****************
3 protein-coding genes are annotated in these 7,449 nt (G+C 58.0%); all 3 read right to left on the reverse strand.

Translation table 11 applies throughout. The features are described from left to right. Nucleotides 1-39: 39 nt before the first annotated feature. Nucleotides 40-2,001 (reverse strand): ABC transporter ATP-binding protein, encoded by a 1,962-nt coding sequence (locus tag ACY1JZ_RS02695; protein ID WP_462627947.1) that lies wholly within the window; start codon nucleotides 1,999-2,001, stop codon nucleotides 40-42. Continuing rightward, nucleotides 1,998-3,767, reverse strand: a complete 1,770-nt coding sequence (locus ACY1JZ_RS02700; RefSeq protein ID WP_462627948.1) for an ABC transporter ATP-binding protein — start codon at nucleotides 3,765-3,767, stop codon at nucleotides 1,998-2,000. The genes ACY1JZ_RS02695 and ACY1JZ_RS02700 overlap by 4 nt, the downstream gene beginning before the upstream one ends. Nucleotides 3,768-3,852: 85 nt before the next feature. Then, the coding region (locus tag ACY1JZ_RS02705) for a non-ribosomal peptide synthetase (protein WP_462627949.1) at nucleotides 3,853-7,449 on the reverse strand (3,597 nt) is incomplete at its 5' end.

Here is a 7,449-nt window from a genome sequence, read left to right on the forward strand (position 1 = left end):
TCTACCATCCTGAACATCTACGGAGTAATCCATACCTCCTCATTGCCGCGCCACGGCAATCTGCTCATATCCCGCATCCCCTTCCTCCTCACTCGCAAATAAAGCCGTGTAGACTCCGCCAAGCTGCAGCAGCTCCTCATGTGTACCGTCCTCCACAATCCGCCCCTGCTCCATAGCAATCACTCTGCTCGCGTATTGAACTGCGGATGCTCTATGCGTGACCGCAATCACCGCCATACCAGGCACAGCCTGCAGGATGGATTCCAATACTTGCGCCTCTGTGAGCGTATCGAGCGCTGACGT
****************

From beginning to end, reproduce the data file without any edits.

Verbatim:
3 protein-coding genes are annotated in these 7,449 nt (G+C 58.0%); all 3 read right to left on the reverse strand.

Translation table 11 applies throughout. The features are described from left to right. Nucleotides 1-39: 39 nt before the first annotated feature. Nucleotides 40-2,001 (reverse strand): ABC transporter ATP-binding protein, encoded by a 1,962-nt coding sequence (locus tag ACY1JZ_RS02695; protein ID WP_462627947.1) that lies wholly within the window; start codon nucleotides 1,999-2,001, stop codon nucleotides 40-42. Continuing rightward, nucleotides 1,998-3,767, reverse strand: a complete 1,770-nt coding sequence (locus ACY1JZ_RS02700; RefSeq protein ID WP_462627948.1) for an ABC transporter ATP-binding protein — start codon at nucleotides 3,765-3,767, stop codon at nucleotides 1,998-2,000. The genes ACY1JZ_RS02695 and ACY1JZ_RS02700 overlap by 4 nt, the downstream gene beginning before the upstream one ends. Nucleotides 3,768-3,852: 85 nt before the next feature. Then, the coding region (locus tag ACY1JZ_RS02705) for a non-ribosomal peptide synthetase (protein WP_462627949.1) at nucleotides 3,853-7,449 on the reverse strand (3,597 nt) is incomplete at its 5' end.

Here is a 7,449-nt window from a genome sequence, read left to right on the forward strand (position 1 = left end):
TCTACCATCCTGAACATCTACGGAGTAATCCATACCTCCTCATTGCCGCGCCACGGCAATCTGCTCATATCCCGCATCCCCTTCCTCCTCACTCGCAAATAAAGCCGTGTAGACTCCGCCAAGCTGCAGCAGCTCCTCATGTGTACCGTCCTCCACAATCCGCCCCTGCTCCATAGCAATCACTCTGCTCGCGTATTGAACTGCGGATGCTCTATGCGTGACCGCAATCACCGCCATACCAGGCACAGCCTGCAGGATGGATTCCAATACTTGCGCCTCTGTGAGCGTATCGAGCGCTGACGT